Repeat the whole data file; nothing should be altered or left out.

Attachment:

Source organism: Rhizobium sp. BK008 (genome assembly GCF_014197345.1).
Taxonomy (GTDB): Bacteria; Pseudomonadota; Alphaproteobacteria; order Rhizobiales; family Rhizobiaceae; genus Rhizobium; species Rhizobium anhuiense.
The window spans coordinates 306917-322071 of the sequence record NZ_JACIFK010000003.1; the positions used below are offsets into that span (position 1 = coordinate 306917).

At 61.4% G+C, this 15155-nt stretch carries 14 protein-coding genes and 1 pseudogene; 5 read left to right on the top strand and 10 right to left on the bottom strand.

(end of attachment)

Source organism: Rhizobium sp. BK008 (genome assembly GCF_014197345.1).
Taxonomy (GTDB): Bacteria; Pseudomonadota; Alphaproteobacteria; order Rhizobiales; family Rhizobiaceae; genus Rhizobium; species Rhizobium anhuiense.
The window spans coordinates 306917-322071 of the sequence record NZ_JACIFK010000003.1; the positions used below are offsets into that span (position 1 = coordinate 306917).

At 61.4% G+C, this 15155-nt stretch carries 14 protein-coding genes and 1 pseudogene; 5 read left to right on the top strand and 10 right to left on the bottom strand.